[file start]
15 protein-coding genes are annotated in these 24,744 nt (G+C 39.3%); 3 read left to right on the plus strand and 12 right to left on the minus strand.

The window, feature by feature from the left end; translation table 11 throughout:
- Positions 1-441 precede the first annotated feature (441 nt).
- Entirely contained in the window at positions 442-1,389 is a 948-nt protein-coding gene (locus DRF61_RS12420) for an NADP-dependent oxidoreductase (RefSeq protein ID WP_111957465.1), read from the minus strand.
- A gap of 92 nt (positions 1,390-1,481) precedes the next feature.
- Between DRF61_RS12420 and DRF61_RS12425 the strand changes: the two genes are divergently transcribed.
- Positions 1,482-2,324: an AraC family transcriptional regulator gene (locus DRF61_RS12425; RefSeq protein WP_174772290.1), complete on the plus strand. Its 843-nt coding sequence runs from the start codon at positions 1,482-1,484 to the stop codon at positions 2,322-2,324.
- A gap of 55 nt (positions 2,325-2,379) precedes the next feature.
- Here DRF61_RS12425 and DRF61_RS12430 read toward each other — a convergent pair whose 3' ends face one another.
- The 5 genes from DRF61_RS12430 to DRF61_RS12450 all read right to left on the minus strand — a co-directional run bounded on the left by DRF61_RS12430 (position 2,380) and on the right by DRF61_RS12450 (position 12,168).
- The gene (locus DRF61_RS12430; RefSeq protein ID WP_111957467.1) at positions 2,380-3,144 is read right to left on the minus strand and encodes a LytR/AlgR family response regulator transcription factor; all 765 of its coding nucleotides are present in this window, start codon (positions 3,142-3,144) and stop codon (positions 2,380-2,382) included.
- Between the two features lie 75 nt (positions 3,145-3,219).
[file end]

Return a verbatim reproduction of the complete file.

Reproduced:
15 protein-coding genes are annotated in these 24,744 nt (G+C 39.3%); 3 read left to right on the plus strand and 12 right to left on the minus strand.

The window, feature by feature from the left end; translation table 11 throughout:
- Positions 1-441 precede the first annotated feature (441 nt).
- Entirely contained in the window at positions 442-1,389 is a 948-nt protein-coding gene (locus DRF61_RS12420) for an NADP-dependent oxidoreductase (RefSeq protein ID WP_111957465.1), read from the minus strand.
- A gap of 92 nt (positions 1,390-1,481) precedes the next feature.
- Between DRF61_RS12420 and DRF61_RS12425 the strand changes: the two genes are divergently transcribed.
- Positions 1,482-2,324: an AraC family transcriptional regulator gene (locus DRF61_RS12425; RefSeq protein WP_174772290.1), complete on the plus strand. Its 843-nt coding sequence runs from the start codon at positions 1,482-1,484 to the stop codon at positions 2,322-2,324.
- A gap of 55 nt (positions 2,325-2,379) precedes the next feature.
- Here DRF61_RS12425 and DRF61_RS12430 read toward each other — a convergent pair whose 3' ends face one another.
- The 5 genes from DRF61_RS12430 to DRF61_RS12450 all read right to left on the minus strand — a co-directional run bounded on the left by DRF61_RS12430 (position 2,380) and on the right by DRF61_RS12450 (position 12,168).
- The gene (locus DRF61_RS12430; RefSeq protein ID WP_111957467.1) at positions 2,380-3,144 is read right to left on the minus strand and encodes a LytR/AlgR family response regulator transcription factor; all 765 of its coding nucleotides are present in this window, start codon (positions 3,142-3,144) and stop codon (positions 2,380-2,382) included.
- Between the two features lie 75 nt (positions 3,145-3,219).